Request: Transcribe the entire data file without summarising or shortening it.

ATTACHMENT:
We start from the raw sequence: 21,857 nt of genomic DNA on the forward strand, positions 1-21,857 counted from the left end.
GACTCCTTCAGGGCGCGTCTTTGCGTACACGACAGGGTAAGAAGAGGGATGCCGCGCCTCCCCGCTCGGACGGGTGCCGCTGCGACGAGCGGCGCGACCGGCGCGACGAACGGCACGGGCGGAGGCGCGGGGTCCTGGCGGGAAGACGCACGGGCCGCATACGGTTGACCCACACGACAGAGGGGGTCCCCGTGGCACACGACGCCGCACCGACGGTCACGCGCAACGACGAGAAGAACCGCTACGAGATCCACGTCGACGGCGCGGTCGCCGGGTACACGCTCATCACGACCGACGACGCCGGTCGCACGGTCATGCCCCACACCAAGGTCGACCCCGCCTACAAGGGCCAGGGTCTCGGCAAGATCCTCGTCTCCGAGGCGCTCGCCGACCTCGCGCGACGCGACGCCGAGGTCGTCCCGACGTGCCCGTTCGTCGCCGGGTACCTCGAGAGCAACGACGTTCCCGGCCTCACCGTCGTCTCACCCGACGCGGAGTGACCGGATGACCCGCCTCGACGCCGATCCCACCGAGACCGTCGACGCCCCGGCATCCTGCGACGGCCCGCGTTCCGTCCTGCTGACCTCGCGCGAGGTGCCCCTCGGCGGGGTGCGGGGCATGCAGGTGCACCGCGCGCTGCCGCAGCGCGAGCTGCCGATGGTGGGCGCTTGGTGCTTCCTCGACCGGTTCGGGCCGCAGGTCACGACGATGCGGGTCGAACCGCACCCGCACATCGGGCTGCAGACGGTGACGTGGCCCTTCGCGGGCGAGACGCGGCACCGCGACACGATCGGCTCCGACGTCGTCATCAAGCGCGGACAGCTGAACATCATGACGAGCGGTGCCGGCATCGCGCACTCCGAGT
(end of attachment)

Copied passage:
We start from the raw sequence: 21,857 nt of genomic DNA on the forward strand, positions 1-21,857 counted from the left end.
GACTCCTTCAGGGCGCGTCTTTGCGTACACGACAGGGTAAGAAGAGGGATGCCGCGCCTCCCCGCTCGGACGGGTGCCGCTGCGACGAGCGGCGCGACCGGCGCGACGAACGGCACGGGCGGAGGCGCGGGGTCCTGGCGGGAAGACGCACGGGCCGCATACGGTTGACCCACACGACAGAGGGGGTCCCCGTGGCACACGACGCCGCACCGACGGTCACGCGCAACGACGAGAAGAACCGCTACGAGATCCACGTCGACGGCGCGGTCGCCGGGTACACGCTCATCACGACCGACGACGCCGGTCGCACGGTCATGCCCCACACCAAGGTCGACCCCGCCTACAAGGGCCAGGGTCTCGGCAAGATCCTCGTCTCCGAGGCGCTCGCCGACCTCGCGCGACGCGACGCCGAGGTCGTCCCGACGTGCCCGTTCGTCGCCGGGTACCTCGAGAGCAACGACGTTCCCGGCCTCACCGTCGTCTCACCCGACGCGGAGTGACCGGATGACCCGCCTCGACGCCGATCCCACCGAGACCGTCGACGCCCCGGCATCCTGCGACGGCCCGCGTTCCGTCCTGCTGACCTCGCGCGAGGTGCCCCTCGGCGGGGTGCGGGGCATGCAGGTGCACCGCGCGCTGCCGCAGCGCGAGCTGCCGATGGTGGGCGCTTGGTGCTTCCTCGACCGGTTCGGGCCGCAGGTCACGACGATGCGGGTCGAACCGCACCCGCACATCGGGCTGCAGACGGTGACGTGGCCCTTCGCGGGCGAGACGCGGCACCGCGACACGATCGGCTCCGACGTCGTCATCAAGCGCGGACAGCTGAACATCATGACGAGCGGTGCCGGCATCGCGCACTCCGAGT